Samuel Katz died of “old age” at age 95 on October 31, 2022. He was a pediatrician and virologist who saved thousands of lives by developing the measles vaccine more than 50 years ago, and went on to become chairman of pediatrics at Duke University School of Medicine. While he was a resident in training at the Boston Children’s Hospital, he was one of the doctors who treated polio patients in the epidemic of the summer of 1955. I was a junior at Harvard College at that time and saw patients and their parents lined up for more than three city blocks around the hospital on Longwood Avenue and Blackfan Street, trying to see doctors who had no means whatever to prevent or cure polio. Forty new polio cases were admitted to the hospital each day, and doctors went out each night onto the street with flashlights to evaluate the waiting patients.

In 1956, when the polio epidemic subsided, Katz went from being a pediatric resident to working in Dr. John Enders’ laboratory at the Boston Children’s Hospital. Enders had won the 1954 Nobel Prize in Physiology or Medicine for discovering how to grow the polio virus in cultures, and the first polio vaccines were based on his brilliant discovery.

Vaccination Programs Saved My Medical Career
In 1957, I had been totally unprepared for my first year of medical school. I was the son of poor immigrant parents, I had never worked in a hospital and the only doctor I had ever met was my local family practitioner. I had no relatives who went to college, let alone who were physicians. I was working 100 hours a week selling ice cream each summer. During the school year, I received free room and board by staying up all night every third night as a laboratory technician at the Veterans’ Administration Hospital. My medical school advisor was Dr. Joe Melnick, the man who was in charge of the mass human testing of the Salk and Sabin polio vaccines. I told him that I was not doing well in medical school and was considering leaving because I found it difficult to work so many hours in addition to classes and studying. He asked how much it would take to keep me in school. When I told him, he responded, “Stay in school. You don’t have to work on those jobs anymore.” He paid me to set up and supervise the field trials for a new influenza vaccine and so I was able to stay in medical school.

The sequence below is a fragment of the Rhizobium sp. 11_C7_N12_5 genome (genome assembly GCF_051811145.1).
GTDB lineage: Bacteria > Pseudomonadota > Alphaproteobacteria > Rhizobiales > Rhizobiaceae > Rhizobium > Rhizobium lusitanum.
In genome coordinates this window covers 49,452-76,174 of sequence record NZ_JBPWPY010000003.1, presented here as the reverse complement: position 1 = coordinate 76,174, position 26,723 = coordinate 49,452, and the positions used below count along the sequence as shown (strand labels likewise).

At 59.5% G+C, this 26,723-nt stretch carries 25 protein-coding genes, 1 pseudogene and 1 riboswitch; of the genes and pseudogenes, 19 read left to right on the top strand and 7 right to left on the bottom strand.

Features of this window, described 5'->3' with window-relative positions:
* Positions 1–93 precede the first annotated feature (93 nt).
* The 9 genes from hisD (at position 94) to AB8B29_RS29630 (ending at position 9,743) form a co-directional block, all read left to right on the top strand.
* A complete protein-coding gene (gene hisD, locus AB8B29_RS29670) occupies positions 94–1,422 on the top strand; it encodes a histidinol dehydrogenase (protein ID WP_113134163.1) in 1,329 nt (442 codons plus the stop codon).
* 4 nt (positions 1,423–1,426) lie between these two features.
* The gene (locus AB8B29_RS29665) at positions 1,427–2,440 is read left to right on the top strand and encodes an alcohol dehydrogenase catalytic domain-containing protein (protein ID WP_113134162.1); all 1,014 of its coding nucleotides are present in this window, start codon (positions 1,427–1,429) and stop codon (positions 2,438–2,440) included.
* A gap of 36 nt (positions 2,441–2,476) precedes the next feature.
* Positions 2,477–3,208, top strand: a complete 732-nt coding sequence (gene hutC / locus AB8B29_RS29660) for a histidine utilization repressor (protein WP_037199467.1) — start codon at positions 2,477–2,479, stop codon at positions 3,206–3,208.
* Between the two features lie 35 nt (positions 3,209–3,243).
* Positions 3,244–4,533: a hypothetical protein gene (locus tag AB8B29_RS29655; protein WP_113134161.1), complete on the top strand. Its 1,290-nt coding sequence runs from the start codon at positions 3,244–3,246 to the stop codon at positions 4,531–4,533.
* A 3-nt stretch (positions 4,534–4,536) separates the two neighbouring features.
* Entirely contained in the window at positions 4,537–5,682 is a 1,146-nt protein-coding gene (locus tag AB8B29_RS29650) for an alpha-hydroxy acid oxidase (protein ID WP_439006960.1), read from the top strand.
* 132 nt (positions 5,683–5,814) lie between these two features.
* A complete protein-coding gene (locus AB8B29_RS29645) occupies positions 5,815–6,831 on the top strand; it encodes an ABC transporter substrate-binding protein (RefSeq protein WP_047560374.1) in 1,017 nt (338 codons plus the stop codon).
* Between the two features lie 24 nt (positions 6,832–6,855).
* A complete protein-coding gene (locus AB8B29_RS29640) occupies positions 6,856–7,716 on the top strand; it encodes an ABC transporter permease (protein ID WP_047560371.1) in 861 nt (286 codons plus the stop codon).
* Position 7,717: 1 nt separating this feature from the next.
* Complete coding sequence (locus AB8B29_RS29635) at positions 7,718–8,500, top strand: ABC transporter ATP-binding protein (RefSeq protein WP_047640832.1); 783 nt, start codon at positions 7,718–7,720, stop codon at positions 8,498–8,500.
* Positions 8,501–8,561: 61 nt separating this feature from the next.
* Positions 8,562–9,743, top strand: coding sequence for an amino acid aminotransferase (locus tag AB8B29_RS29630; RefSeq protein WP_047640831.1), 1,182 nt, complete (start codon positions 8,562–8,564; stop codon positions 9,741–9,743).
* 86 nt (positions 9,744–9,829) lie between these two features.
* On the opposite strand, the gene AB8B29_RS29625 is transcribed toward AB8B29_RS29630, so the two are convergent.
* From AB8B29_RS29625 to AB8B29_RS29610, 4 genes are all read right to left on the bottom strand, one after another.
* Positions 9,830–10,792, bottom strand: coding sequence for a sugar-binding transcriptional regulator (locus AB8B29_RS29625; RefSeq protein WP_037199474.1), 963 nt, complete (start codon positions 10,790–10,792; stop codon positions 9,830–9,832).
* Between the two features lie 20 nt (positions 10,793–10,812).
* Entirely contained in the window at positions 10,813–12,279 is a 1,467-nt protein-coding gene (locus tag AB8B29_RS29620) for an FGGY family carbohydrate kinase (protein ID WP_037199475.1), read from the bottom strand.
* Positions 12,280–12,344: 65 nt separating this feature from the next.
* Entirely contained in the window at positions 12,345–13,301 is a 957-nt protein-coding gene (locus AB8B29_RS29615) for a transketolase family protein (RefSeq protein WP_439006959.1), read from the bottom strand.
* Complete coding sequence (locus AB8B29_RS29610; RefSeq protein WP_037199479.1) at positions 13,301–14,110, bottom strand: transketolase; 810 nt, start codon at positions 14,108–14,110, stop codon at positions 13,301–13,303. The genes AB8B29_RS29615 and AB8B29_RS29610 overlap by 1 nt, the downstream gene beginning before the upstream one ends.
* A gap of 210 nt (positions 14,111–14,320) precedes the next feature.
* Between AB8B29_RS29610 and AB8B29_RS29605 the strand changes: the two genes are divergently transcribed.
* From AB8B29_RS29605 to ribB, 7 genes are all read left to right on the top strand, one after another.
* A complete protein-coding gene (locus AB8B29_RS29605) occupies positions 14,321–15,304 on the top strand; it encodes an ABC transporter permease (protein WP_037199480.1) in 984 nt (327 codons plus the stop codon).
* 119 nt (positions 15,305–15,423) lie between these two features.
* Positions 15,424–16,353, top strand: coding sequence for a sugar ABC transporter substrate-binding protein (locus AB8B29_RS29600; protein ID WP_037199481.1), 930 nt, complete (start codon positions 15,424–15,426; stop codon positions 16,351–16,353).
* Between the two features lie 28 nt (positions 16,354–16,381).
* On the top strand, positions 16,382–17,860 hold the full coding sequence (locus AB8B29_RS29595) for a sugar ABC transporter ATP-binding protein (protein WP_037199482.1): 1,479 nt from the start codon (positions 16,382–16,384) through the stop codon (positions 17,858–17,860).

In the mid 1950s, 3-4 million people were infected by measles every year, almost all children in North America were infected with measles by age 15 and there were 500 deaths per year. Dr. Katz worked full time trying to grow the measles virus and successfully grew a weakened virus that, when injected into rhesus monkeys, stimulated a protective immune response but did not cause disease. The measles vaccine was licensed in 1963, and in 1971 it was combined with mumps and rubella to form the triple vaccine that stopped three very serious diseases. At that time, I was a pediatric resident at the Massachusetts General Hospital and often went to grand rounds to see Dr Enders, the humble, brilliant and famous Nobel Prize winner, and Dr. Katz would be there also.

Dr. Katz was a research associate in Dr. Enders’ lab for more than 10 years and also served as a pediatrician at Children’s Hospital and Beth Israel Hospital in Boston and as an assistant professor of pediatrics at Harvard Medical School. Dr. Katz left Harvard in 1968 to become chairman of Duke University School of Medicine Pediatrics Department for 22 years.  In 1990, he resigned as chairman of the Department of Pediatrics to work with his second wife, Dr. Catherine Wilfert. She was a researcher in HIV/AIDS who showed that the drug AZT reduces the transmission from mother to child by more than 60 percent. Dr. Katz continued as an emeritus professor, teaching at Duke until he retired in 2017 at age 90.

Dr. Katz’s Legacy
Dr. Katz was famous for being a strong advocate for vaccinations. He lived and worked in resource-poor communities in the United States and countries around the world. He chaired the Committee on Infectious Diseases of the American Academy of Pediatrics (AAP), the Advisory Committee on Immunization Practices (ACIP) of the Centers for Disease Control (CDC), the Vaccine Priorities Study of the Institute of Medicine (IOM), and several World Health Organization (WHO) vaccine and HIV panels.
He served on:
• National Institutes of Health (NIH) Committee for AIDS Vaccines
• India-U.S. Vaccine Action Program and the National Network for Immunization Information
• Public Policy Council of the Infectious Diseases Society of America (IDSA),
• IDSA’s Vaccine Initiative

Dr. Katz helped to save lives with vaccines that helped to control measles, vaccinia smallpox, polio, rubella, influenza, pertussis (whooping cough), and Haemophilus influenza type b. Commenting on Dr. Katz’s death, Dr. Peter Hotez (dean of the National School of Tropical Medicine at the Baylor College of Medicine and a noted expert on vaccines), said, “I’m sure Dr. Katz would have conniptions over the anti-vaccine activism causing people to refuse the COVID vaccine.” There is almost no debate in the scientific community on whether vaccines save lives and prevent disease.

Samuel L. Katz
May 29, 1927 – October 31, 2022